Citizen science, biodiversity and urban environments

A quantitative and qualitative study on the inclusivity and impacts of participation in urban citizen science research


An opportunity to apply for a funded full-time PhD in the Faculty of Health and Applied Sciences, UWE Bristol. The studentship will be funded by UWE Bristol's Dean's Society, Science and Health PhD Studentship. Ref: 2022-JAN-HAS08.

The expected start date of this studentship is 1 January 2022.

The closing date for applications is Sunday 5 September 2021.

About the studentship


Biodiversity loss is a critical global issue; within the UK 41% of species have declined since 1970 and 17 out of 20 of the Aichi biodiversity targets for halting biodiversity loss by 2020 were not met. Reversing such declines requires evidence based strategies, which in turn necessitates monitoring data, and large scale public awareness and participation.

Citizen science is seen to be both an opportunity for participants to contribute to the scientific process and to gain something in return. Citizen science has an extensive history in fields such as natural history, archaeology, and astronomy, however the tools of social and digital media have particularly increased its expansion as a technique. Nonetheless, citizen science is often criticised for reaching particular types of participants (male, economically independent), with questions raised as to how it can be conducted safely, ethically, with high data quality and participants adequately recognised within the process.

Urban areas are rapidly expanding; 68% of people globally are projected to live in urban areas by 2050. Given that access to nature positively impacts human health and wellbeing, urban areas need to be managed to promote biodiversity and the engagement of urban residents with nature. There is therefore an urgent need to better understand the potential for citizen sciences use in urban contexts, alongside a more diverse set of participants.

This project aims to critically evaluate the use of citizen science for monitoring biodiversity and engaging the public within urban environments. The findings will inform the design of future citizen science schemes to improve outcomes both in terms of data collected for scientific research and for engaging participants in future conservation actions.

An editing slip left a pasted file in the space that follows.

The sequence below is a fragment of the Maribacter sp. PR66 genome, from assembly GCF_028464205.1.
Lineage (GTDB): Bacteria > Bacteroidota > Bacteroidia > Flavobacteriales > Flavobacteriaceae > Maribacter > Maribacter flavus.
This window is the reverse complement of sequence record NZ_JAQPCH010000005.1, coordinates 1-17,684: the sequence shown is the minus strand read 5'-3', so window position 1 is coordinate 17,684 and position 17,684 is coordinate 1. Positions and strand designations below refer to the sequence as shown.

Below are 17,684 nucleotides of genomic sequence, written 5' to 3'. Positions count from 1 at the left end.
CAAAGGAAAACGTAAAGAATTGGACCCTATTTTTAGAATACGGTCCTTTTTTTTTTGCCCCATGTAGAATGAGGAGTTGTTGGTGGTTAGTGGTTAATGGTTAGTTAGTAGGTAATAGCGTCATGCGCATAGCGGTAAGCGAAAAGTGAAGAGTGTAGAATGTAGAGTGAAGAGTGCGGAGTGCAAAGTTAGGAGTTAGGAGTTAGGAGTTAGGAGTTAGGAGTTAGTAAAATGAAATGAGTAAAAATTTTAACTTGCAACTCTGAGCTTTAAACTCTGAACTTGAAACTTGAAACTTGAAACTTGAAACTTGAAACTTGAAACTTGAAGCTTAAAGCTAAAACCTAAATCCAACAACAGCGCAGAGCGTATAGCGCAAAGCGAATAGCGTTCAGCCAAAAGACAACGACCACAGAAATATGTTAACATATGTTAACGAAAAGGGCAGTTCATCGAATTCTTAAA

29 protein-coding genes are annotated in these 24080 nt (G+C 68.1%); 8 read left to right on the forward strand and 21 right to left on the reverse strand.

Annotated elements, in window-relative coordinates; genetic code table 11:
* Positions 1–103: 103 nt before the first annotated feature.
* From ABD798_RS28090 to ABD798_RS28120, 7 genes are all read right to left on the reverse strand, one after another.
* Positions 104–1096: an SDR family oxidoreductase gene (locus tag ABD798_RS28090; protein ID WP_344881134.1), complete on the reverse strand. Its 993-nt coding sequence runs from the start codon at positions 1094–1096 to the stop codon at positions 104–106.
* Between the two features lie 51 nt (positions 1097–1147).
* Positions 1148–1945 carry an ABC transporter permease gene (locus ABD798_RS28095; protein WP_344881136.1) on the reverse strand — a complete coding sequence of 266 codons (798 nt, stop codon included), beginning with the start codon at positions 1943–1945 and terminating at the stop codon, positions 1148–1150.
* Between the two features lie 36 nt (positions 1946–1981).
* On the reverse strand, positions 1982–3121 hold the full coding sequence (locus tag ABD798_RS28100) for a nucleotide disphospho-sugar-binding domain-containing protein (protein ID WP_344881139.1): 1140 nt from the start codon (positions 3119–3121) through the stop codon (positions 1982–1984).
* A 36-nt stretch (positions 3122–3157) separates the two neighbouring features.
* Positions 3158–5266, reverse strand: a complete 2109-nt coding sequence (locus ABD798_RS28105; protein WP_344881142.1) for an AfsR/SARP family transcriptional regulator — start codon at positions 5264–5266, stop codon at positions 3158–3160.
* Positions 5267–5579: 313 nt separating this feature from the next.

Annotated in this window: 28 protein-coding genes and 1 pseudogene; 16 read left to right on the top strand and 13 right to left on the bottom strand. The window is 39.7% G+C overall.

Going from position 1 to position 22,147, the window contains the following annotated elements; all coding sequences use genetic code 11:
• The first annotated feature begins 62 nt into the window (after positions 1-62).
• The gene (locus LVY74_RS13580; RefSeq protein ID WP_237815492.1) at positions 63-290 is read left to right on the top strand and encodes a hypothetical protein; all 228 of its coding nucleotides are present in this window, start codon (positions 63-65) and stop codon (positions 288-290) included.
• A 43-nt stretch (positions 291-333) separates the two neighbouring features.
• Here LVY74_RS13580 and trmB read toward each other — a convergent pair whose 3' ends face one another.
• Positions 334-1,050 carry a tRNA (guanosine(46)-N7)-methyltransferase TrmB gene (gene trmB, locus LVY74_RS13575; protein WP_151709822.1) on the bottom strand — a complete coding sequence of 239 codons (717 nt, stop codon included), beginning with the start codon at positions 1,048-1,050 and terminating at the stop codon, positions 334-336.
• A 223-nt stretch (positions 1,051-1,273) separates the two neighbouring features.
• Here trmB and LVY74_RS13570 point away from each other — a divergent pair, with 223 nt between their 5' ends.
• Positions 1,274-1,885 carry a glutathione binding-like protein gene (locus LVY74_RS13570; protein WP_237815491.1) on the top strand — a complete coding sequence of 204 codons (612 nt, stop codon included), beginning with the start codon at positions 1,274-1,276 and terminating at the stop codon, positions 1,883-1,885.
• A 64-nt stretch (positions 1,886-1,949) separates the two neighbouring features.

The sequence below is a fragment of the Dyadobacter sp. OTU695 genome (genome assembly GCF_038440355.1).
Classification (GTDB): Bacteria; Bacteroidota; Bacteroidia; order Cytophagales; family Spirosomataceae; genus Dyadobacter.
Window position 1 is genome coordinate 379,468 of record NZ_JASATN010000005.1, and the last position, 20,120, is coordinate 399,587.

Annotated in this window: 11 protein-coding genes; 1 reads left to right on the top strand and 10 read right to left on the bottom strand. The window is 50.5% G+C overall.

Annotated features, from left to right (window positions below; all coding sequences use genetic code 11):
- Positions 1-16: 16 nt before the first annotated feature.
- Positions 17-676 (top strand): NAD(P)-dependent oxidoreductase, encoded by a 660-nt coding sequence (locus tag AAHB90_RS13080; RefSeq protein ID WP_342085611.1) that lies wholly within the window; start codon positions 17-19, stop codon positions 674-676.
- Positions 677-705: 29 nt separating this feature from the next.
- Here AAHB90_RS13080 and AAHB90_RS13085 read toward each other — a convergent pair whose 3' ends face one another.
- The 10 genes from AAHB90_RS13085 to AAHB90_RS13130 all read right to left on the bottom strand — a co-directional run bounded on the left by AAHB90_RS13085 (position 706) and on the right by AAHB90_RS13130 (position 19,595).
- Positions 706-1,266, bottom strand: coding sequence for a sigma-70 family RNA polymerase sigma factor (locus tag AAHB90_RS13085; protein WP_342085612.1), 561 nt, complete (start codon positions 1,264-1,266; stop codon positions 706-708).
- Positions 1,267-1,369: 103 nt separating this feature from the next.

The PhD will focus on the City Nature Challenge (CNC), an annual 4-day international bioblitz. You will use quantitative modelling techniques to identify spatial and temporal patterns in public engagement in the CNC, as well as to identify key drivers of spatial variation in urban biodiversity. Furthermore, you will use participant surveys and qualitative interviews to ascertain demographic, motivational and behavioural change aspects associated with engagement in urban citizen science. Thus, you will develop techniques in both quantitative and qualitative research methods. You will have access to UWE Bristol modules, in order to develop an understanding of techniques, which may not currently be in your skills set.


The project will be supervised by Dr Bethan Hindle (Centre for Research in Biosciences) and Dr Clare Wilkinson (Science Communication Unit) and will be in partnership with the Natural History Consortium (NHC). CRIB is committed to solving contemporary environmental challenges, such as biodiversity loss, habitat disturbance and sustainable food production. SCU has an international reputation for its research, practice and teaching on science.

For an informal discussion about the studentship, please email Dr Bethan Hindle ( or Dr Clare Wilkinson (


The studentship is available from the Faculty of Health and Applied Sciences for a period of three years, subject to satisfactory progress and includes a tax exempt stipend, which is currently £15,609 per annum.

In addition, full-time tuition fees will be covered for up to three years.


Applicants will ideally have a:

  • minimum of 2:1 in relevant subject (e.g. Biological Science, Environmental Science, Conservation, Social Science or closely related subject)
  • interest in developing data analysis skills (e.g. either some experience using R or willingness to learn) 
  • interest or qualification (e.g. MSc Science Communication) in science communication and/or public engagement.

Applicants with questions about their eligibility are welcome to contact the supervisory team.

A recognised English language qualification is required.

How to apply

Please submit your application online. When prompted, use the reference number 2022-JAN-HAS08. Applications which do not include a studentship reference number cannot be considered for shortlisting.

Supporting documentation: you will need to upload your research proposal, all your degree certificates and transcripts and your proof of English language proficiency as attachments to your application, so please have these available when you complete the application form. Applications which are incomplete at the application deadline will not be considered for shortlisting.

References: you will need to provide details of two referees as part of your application. At least one referee must be an academic referee from the institution that conferred your highest degree. Your referee will be asked for a reference at the time you submit your application, so please ensure that your nominated referees are willing and able to provide references within 14 days of your application being submitted.

Closing date

The closing date for applications is Sunday 5 September 2021.

Further information

Interviews will take place on Friday 29 October 2021. If you have not heard from us by that date, we thank you for your application but, on this occasion, you have not been successful.

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